Equally compelling, but in a much more factual and detailed dissertation, co-writer Jean Gruault, collaborator Suzanne Schiffman, editor Claudine Bouché and film scholar Annette Insdorf turn Jules et Jim into a lesson on the art of filmmaking. While Insdorf discusses meaning, Gruault addresses adaptation. Bouché has some very enthralling things to say about her work with Truffaut (he would occasionally give her the film elements and let her cut the scene, giving the director a chance to see his efforts through the eyes of others) and Schiffman is a wealth of data and description. Together, these alternate narratives help us with our comprehension of a complex, and contradictory motion picture.
The final facet of Disc 1 is also quite winning, since it gives us the backstory that formed the basis of Jean-Pierre Roché's memoir. After a 7 minute set up from Truffaut, we experience selected segments from The Key to Jules et Jim, a documentary on the real life people who made up the fictional triangle. Using Q&As with the relatives of Helen and Franz Hessell as well as conversations with individuals familiar with the story, we begin to see the facts, and the fiction, in this real life romantic entanglement. Along with the theatrical trailer and the film itself, the first disc of this DVD would be enough for even the most ardent fan.
But Criterion ups the ante by offering another whole disc about Truffuat and his amazing body of work. All the interviews in the 'Truffaut on Truffaut' section are fascinating. The director started out as a writer and critic, and his ability to analyze and explain his muses and motivations makes for fresh and invigorating interviews. Truffaut is never at a loss for words, whether he's discussing Jules et Jim specifically, or his career overall. Another couple of characters clearly able to fend for themselves are Coutard and Gruault. Both of their discussions are dotted with little digs at their famed associate, yet each one is also steadfast and loyal about the art they made together. Perhaps the one contextual bonus offered here that modern audiences will enjoy the most is the scholarly "debate" between Robert Stam and Dudley Andrew. Both men provide piercing insights into Jules et Jim, drawing out dynamics that definitely go unnoticed upon a first viewing. Though they tend to use technical jargon when addressing certain subjects, they still manage to convey a proper contextual and artistic examination. Along with another stellar booklet loaded with essays and articles, we have the kind of production that Criterion does best – especially appreciated with a title as tantamount to the classicism of Jules et Jim.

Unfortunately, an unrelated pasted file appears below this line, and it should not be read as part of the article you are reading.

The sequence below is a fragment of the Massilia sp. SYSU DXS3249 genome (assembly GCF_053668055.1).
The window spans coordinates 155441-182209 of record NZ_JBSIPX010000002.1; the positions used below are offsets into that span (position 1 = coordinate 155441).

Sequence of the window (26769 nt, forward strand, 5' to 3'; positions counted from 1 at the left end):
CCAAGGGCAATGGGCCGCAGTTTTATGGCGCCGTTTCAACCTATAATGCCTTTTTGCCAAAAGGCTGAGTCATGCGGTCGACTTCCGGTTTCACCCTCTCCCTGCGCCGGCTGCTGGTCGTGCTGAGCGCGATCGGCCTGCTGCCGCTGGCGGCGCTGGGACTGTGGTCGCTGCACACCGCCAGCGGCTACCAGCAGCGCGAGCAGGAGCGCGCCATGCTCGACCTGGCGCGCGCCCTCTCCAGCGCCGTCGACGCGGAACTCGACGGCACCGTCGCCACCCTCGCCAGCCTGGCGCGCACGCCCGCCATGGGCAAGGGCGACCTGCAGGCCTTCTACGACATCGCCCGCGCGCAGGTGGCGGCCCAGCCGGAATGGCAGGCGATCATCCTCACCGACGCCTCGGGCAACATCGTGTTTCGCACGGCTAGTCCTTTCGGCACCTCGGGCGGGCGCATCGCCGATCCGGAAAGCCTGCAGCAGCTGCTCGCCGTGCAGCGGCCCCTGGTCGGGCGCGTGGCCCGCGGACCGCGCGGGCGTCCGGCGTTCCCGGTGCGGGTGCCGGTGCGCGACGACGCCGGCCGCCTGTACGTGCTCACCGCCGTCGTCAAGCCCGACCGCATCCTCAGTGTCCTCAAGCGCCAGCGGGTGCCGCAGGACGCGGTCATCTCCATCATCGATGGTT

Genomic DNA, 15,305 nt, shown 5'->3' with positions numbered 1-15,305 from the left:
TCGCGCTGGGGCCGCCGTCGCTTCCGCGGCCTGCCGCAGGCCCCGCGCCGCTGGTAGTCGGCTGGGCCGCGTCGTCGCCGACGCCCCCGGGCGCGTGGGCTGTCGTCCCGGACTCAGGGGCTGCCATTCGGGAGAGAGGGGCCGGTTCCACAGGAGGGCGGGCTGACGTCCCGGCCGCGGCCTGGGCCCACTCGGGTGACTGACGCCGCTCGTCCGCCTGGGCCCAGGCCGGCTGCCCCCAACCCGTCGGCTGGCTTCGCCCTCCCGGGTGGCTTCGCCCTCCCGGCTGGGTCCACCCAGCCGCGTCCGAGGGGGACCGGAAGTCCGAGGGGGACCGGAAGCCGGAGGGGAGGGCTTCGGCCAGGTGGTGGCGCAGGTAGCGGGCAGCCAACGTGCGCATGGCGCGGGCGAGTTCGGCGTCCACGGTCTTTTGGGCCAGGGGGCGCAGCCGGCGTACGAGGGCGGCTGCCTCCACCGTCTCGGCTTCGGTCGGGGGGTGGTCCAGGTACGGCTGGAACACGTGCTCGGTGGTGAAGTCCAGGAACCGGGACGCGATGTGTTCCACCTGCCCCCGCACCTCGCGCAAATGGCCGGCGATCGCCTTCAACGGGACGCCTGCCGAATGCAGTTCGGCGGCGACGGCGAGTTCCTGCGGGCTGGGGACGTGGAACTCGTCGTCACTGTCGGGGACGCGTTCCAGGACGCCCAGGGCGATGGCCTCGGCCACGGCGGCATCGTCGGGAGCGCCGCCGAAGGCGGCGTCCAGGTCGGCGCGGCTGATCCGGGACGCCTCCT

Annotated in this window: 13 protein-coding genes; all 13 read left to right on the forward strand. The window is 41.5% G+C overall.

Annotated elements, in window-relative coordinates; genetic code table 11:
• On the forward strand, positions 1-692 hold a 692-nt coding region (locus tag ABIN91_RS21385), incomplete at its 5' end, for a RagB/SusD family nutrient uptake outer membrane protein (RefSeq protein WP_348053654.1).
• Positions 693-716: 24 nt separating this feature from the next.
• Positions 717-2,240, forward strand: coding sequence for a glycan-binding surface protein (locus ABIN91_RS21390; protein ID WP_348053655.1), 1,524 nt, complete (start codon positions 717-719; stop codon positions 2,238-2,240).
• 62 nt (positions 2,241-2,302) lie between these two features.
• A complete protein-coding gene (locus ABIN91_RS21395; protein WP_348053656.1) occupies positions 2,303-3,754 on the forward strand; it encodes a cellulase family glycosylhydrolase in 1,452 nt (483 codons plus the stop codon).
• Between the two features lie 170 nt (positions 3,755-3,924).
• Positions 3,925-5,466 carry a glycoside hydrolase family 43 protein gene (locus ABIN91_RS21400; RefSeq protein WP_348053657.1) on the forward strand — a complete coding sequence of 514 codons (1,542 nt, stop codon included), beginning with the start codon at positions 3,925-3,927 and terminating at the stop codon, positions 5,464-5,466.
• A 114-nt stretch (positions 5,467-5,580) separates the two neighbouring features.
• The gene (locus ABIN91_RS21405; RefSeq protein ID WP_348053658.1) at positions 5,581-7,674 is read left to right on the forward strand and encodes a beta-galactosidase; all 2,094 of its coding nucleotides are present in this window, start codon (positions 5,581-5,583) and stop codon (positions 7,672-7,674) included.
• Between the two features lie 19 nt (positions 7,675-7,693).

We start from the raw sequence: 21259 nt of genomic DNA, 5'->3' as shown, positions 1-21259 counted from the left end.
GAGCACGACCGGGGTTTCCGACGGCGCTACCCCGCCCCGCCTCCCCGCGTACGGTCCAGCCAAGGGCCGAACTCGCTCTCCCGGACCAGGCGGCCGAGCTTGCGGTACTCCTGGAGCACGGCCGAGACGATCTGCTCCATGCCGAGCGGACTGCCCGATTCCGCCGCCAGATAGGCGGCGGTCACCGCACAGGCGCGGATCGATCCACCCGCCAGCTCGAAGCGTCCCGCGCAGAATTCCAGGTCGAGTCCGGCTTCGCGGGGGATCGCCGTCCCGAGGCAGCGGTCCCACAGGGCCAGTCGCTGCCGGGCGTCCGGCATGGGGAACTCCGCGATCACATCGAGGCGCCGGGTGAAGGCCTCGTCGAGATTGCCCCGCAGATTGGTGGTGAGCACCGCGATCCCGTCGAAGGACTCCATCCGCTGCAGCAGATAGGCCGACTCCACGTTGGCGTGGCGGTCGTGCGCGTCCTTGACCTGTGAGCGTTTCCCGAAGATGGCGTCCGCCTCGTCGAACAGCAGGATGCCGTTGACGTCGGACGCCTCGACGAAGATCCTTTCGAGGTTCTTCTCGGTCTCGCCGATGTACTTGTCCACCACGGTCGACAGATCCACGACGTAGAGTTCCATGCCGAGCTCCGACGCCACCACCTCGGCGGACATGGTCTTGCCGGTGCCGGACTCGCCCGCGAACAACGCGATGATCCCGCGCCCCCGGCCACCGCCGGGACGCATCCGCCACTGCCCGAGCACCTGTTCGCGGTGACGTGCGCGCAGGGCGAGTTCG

While it may seem initially harsh to say it, Catherine, and both Jules and Jim for that matter, are crazy. But just like the concept of commitment that she is channeling and challenging, crazy also has several definitions and connotations. There is the standard, simplistic version, the one that has the individual babbling mindlessly and requiring the services of an asylum. Within this implication, crazy means insane or nutty. But crazy can also mean obsessive, or passionate, pulsating with emotion too extreme or intense to be viewed as normal. When we say that someone is crazy about their significant other, we aren't suggesting they be committed – or maybe, in all honesty, we are. Since both words parallel and compliment each other, it is easy to see the confusion. Those who are crazy should be committed, while those in a committed relationship are crazy about one another.
This dichotomy drives and derails the characters in Jules et Jim, leading to circumstances both telling and tragic. Some can argue that if Catherine could only make up her mind, if she could direct her dementia into a clear, concrete choice between Jules intellectual warmth or Jim's animal machismo, she'd have found her way in life a lot simpler – and saner. But unlike the element she makes others live by, Catherine just cannot commit. Something inside her just won't let her settle down. Call it passion, or ardor, craziness or corruption, but this is a woman for whom the world holds no bonds. She is destined to live outside of its restrictions and rules, to never let it win or control her and simply exist within her own reality. Sadly, she seems to choose a plane far more ethereal than earthly in which to dwell.